She has a soft, almost girlish voice that she never raises, so she has to keep coming back to the fence to use the microphone to explain what she’s doing. “If I didn’t explain,” she says later, “I think people would be scared by what the horse is doing. They’d think it’s magic. And I don’t appreciate it when people try to make what I do magic. There’s nothing going on but common sense.” Laurin Parker, who raises and trains miniature horses and who’s been Resnick’s manager since last April, doesn’t think she comes back to the fence often enough and frequently waves at her and points to the mike. Several times over the weekend Parker hooks her up to a remote mike, but somehow it always seems to come undone or get turned off.

After exploring the territory comes step two: greeting the horse. “Now that we’re sharing the same territory,” says Resnick, “we’ll say hello, face to face, like two horses will do.” She walks straight up to Mecca, who’s watching her closely, and quickly brushes his head with her hand, from above his eyes to the end of his nose, the complete version of what she did with Lady. Later she explains why she chose this motion. “Right there is a very vulnerable place on a horse–he’s very protective of his head. So if he’ll let you come up and stroke it then he says, ‘Oh, nothing happened to me, so that means I’m pretty safe.’ The longer the distance I can come straight at a horse, the more I know he trusts me.”

Having brushed Mecca’s head Resnick immediately turns and walks away. “What do horses do after the first time they meet?” she asks the audience.

“Squeal and kick,” says one woman.

“Squeal and kick. And we don’t want to stay around for that.” A chuckle rolls under her words.

Now she moves on to the third step, taking a horse’s territory, which is what the lead mare in a herd does with new or unruly horses. “Now that we’re friends, the question is who’s going to be boss? We have to establish dominance. But how horses understand that is not through strength but through territory.” The territory a horse owns, she explains, is the ground it’s standing still on, and a person can take it away only by approaching the horse unseen from behind. Generally Resnick does this by moving up behind the horse, staying well out of kicking range, and snapping the whip she generally trails after her so that it cracks hard several yards from the horse’s tail. The horse runs off, and Resnick steps into the space where it stood. “I don’t look at or chase the horse, because I don’t want him to think I’m angry with him. I just want the territory.” She adds that it’s important to know when to stop with this step. “If a horse runs off quickly, then it’s not a problem. If a horse fights for the spot, then you need to capture and keep it.”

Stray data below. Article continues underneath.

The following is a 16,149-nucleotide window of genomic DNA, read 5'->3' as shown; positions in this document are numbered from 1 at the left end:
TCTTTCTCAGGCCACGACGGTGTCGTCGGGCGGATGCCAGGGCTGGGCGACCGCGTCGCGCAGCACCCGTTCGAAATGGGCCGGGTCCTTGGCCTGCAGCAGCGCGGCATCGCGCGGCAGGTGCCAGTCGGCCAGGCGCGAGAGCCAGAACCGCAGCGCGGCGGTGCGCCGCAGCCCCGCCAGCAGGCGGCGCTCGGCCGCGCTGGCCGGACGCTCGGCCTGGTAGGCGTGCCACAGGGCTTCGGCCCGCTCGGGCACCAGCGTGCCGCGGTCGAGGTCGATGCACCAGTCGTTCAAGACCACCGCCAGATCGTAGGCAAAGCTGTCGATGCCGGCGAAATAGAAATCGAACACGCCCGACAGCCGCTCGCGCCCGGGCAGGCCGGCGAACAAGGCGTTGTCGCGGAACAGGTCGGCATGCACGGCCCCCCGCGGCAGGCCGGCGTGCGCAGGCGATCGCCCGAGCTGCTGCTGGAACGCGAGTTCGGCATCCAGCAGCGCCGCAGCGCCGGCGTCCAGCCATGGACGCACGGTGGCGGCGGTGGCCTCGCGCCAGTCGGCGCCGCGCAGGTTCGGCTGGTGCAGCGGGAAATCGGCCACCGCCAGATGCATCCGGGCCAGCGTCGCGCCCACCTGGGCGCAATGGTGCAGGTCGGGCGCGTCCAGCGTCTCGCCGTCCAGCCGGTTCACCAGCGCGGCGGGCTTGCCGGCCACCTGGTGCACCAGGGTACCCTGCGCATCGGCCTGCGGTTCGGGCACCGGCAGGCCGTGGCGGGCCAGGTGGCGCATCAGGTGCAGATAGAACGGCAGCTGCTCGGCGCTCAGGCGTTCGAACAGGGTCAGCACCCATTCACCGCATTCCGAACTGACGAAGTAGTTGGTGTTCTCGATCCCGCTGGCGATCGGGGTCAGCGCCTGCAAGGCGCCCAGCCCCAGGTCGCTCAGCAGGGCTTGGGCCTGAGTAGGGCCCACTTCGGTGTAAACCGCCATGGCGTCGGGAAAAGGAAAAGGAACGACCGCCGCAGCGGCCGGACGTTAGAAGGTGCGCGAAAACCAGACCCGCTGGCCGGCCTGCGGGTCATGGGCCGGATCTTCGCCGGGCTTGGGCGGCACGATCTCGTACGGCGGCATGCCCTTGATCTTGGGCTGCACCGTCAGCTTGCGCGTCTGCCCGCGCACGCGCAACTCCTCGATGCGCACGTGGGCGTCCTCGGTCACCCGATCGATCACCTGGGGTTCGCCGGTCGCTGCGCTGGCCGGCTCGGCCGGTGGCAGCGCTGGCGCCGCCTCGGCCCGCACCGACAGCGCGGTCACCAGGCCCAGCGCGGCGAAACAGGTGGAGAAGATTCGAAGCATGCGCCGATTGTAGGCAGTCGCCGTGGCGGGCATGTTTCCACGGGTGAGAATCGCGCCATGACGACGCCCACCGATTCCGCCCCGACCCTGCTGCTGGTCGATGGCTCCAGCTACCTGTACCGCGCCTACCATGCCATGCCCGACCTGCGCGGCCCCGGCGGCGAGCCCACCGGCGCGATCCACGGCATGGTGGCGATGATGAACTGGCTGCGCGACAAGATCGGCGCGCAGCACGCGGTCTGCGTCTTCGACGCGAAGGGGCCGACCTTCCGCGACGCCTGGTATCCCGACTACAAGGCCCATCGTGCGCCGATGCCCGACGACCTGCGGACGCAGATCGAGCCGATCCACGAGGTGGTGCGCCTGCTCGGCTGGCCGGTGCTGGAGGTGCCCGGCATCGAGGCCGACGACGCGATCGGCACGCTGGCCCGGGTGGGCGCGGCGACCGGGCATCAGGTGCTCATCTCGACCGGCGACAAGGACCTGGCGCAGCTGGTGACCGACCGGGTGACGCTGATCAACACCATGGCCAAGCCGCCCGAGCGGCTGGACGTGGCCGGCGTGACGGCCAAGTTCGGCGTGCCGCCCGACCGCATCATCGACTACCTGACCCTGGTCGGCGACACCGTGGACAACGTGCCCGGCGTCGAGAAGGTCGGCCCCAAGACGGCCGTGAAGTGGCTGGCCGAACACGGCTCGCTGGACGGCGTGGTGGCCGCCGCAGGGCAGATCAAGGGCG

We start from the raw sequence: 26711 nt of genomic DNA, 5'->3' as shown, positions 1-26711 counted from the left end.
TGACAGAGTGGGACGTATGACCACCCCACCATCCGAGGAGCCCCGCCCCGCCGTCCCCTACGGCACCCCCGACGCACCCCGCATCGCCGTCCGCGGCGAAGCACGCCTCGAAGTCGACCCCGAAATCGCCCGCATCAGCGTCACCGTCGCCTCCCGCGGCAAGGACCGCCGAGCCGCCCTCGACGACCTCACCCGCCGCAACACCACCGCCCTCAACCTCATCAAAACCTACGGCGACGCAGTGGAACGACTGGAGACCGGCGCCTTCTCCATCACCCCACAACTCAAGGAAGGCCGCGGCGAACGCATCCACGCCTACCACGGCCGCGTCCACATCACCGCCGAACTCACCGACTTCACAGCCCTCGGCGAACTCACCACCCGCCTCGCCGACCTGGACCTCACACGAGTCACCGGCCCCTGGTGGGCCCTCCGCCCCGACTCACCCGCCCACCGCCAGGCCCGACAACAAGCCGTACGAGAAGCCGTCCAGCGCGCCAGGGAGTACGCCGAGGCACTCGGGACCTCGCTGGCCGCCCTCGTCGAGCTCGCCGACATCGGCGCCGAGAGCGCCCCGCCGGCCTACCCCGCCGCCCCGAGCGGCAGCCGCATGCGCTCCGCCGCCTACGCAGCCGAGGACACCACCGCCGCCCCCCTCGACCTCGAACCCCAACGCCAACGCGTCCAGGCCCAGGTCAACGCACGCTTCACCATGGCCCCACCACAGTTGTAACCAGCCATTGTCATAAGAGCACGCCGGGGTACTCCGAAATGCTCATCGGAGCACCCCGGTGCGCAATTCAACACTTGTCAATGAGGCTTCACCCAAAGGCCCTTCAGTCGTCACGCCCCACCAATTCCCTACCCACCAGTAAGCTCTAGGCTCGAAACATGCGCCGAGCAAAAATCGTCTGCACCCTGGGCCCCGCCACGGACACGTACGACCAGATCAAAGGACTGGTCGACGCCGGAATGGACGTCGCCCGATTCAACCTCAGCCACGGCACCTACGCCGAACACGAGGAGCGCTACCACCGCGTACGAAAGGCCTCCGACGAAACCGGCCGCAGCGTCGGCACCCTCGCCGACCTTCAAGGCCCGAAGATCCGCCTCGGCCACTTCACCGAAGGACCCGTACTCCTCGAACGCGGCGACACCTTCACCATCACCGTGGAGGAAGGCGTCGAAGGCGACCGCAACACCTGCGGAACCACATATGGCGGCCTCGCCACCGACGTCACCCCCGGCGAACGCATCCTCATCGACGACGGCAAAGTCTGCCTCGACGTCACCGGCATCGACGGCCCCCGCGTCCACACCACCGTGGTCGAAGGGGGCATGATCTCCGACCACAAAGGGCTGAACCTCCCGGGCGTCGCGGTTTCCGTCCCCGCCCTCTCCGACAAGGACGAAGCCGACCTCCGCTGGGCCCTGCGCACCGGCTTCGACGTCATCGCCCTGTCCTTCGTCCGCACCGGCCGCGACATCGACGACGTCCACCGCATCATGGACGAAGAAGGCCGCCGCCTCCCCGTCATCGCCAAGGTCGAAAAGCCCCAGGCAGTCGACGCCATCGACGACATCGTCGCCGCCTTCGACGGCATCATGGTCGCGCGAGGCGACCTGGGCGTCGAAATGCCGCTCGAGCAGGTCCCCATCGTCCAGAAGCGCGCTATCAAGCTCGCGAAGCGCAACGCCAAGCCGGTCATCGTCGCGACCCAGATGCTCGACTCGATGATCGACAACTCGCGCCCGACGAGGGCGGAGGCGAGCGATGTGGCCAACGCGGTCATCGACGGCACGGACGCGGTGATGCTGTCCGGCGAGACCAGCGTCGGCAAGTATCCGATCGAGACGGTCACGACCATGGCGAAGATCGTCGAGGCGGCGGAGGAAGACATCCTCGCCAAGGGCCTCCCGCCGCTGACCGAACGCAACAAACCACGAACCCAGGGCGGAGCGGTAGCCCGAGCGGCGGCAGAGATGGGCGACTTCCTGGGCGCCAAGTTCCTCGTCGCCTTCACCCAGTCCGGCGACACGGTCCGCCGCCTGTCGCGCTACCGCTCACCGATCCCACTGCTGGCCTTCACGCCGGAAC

Resnick’s long whip, which she usually carries under her arm, angled down, the cord dragging in the dirt, is used only for the sound it makes, not as a threat or punishment. Horses instinctively move away from loud noises, so the whip becomes a way to control their movement. Later it becomes a more sophisticated tool, keeping a horse’s timing right and indicating which direction the horse is to move by which side of her body it’s on. “My horses when they get finished training only know that whip as something that talks to them.”

Mecca won’t stop watching Resnick, so she can’t take his territory. She moves on to the fourth step, which she calls hazing, another way the lead mare establishes dominance over a horse that’s new or out of line. “When horses are left to their own devices and meet for the first time, the lead mare will move the new horse around until every place she puts him is OK–she worries him until he proves he’s part of the family.” Resnick moves up behind the horse but off to one side where it can still see her, then throws her open hands out from the center of her body or lightly snaps her whip. She keeps moving, driving the horse ahead of her until it turns completely around, both eyes meeting hers. When she angles toward Mecca’s left side and snaps her whip, he canters off into the center of the arena, tail high and mane flapping; then he turns hard, runs back to the fence, and stops, his eyes fixed on her. Satisfied, she walks up and says hello again, one soft stroke down his nose. “It never hurts to say hello.”

The fifth step is getting the horse to pay attention, to keep his eyes on you, something the lead mare demands of the horses in a herd all day long. “Perhaps you’ve seen a mare suddenly walk over and kick another horse and you can’t see why? The horse wasn’t doing what it should have been, it wasn’t looking at her. If a horse is doing things right but not clean enough, I will work on eye contact. I want his full attention.”